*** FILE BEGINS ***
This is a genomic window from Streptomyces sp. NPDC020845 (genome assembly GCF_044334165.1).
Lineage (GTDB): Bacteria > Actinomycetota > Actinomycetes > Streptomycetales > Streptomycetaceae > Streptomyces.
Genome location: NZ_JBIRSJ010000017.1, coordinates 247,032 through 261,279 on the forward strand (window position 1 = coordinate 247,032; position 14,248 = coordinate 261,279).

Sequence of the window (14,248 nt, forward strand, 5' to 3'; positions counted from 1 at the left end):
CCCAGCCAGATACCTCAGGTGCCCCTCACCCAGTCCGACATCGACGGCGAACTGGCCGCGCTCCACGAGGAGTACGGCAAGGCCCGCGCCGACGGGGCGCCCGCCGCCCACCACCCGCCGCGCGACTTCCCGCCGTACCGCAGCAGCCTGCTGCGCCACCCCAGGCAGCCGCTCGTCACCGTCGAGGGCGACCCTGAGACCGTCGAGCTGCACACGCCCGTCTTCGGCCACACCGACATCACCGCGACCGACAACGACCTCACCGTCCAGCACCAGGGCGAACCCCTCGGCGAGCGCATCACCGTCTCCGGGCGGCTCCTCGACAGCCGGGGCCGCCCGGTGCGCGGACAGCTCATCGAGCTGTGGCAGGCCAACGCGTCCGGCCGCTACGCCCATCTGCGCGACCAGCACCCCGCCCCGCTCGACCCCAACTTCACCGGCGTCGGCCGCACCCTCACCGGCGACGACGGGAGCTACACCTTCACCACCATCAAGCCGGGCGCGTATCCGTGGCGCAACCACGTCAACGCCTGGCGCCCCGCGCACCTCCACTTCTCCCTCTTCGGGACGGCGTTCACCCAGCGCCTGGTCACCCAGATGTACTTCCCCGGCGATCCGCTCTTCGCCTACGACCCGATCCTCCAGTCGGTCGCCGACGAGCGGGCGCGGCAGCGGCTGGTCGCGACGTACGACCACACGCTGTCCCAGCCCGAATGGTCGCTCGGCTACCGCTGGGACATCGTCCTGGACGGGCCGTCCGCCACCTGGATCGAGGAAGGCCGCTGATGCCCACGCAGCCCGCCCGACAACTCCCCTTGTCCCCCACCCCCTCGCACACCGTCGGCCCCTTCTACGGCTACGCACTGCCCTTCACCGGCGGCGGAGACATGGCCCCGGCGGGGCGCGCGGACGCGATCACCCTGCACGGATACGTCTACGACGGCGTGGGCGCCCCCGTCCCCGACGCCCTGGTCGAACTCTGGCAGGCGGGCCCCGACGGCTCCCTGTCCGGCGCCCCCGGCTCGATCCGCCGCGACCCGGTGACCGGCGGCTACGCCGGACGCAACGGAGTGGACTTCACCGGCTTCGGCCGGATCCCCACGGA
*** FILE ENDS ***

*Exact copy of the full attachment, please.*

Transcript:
This is a genomic window from Streptomyces sp. NPDC020845 (genome assembly GCF_044334165.1).
Lineage (GTDB): Bacteria > Actinomycetota > Actinomycetes > Streptomycetales > Streptomycetaceae > Streptomyces.
Genome location: NZ_JBIRSJ010000017.1, coordinates 247,032 through 261,279 on the forward strand (window position 1 = coordinate 247,032; position 14,248 = coordinate 261,279).

Sequence of the window (14,248 nt, forward strand, 5' to 3'; positions counted from 1 at the left end):
CCCAGCCAGATACCTCAGGTGCCCCTCACCCAGTCCGACATCGACGGCGAACTGGCCGCGCTCCACGAGGAGTACGGCAAGGCCCGCGCCGACGGGGCGCCCGCCGCCCACCACCCGCCGCGCGACTTCCCGCCGTACCGCAGCAGCCTGCTGCGCCACCCCAGGCAGCCGCTCGTCACCGTCGAGGGCGACCCTGAGACCGTCGAGCTGCACACGCCCGTCTTCGGCCACACCGACATCACCGCGACCGACAACGACCTCACCGTCCAGCACCAGGGCGAACCCCTCGGCGAGCGCATCACCGTCTCCGGGCGGCTCCTCGACAGCCGGGGCCGCCCGGTGCGCGGACAGCTCATCGAGCTGTGGCAGGCCAACGCGTCCGGCCGCTACGCCCATCTGCGCGACCAGCACCCCGCCCCGCTCGACCCCAACTTCACCGGCGTCGGCCGCACCCTCACCGGCGACGACGGGAGCTACACCTTCACCACCATCAAGCCGGGCGCGTATCCGTGGCGCAACCACGTCAACGCCTGGCGCCCCGCGCACCTCCACTTCTCCCTCTTCGGGACGGCGTTCACCCAGCGCCTGGTCACCCAGATGTACTTCCCCGGCGATCCGCTCTTCGCCTACGACCCGATCCTCCAGTCGGTCGCCGACGAGCGGGCGCGGCAGCGGCTGGTCGCGACGTACGACCACACGCTGTCCCAGCCCGAATGGTCGCTCGGCTACCGCTGGGACATCGTCCTGGACGGGCCGTCCGCCACCTGGATCGAGGAAGGCCGCTGATGCCCACGCAGCCCGCCCGACAACTCCCCTTGTCCCCCACCCCCTCGCACACCGTCGGCCCCTTCTACGGCTACGCACTGCCCTTCACCGGCGGCGGAGACATGGCCCCGGCGGGGCGCGCGGACGCGATCACCCTGCACGGATACGTCTACGACGGCGTGGGCGCCCCCGTCCCCGACGCCCTGGTCGAACTCTGGCAGGCGGGCCCCGACGGCTCCCTGTCCGGCGCCCCCGGCTCGATCCGCCGCGACCCGGTGACCGGCGGCTACGCCGGACGCAACGGAGTGGACTTCACCGGCTTCGGCCGGATCCCCACGGA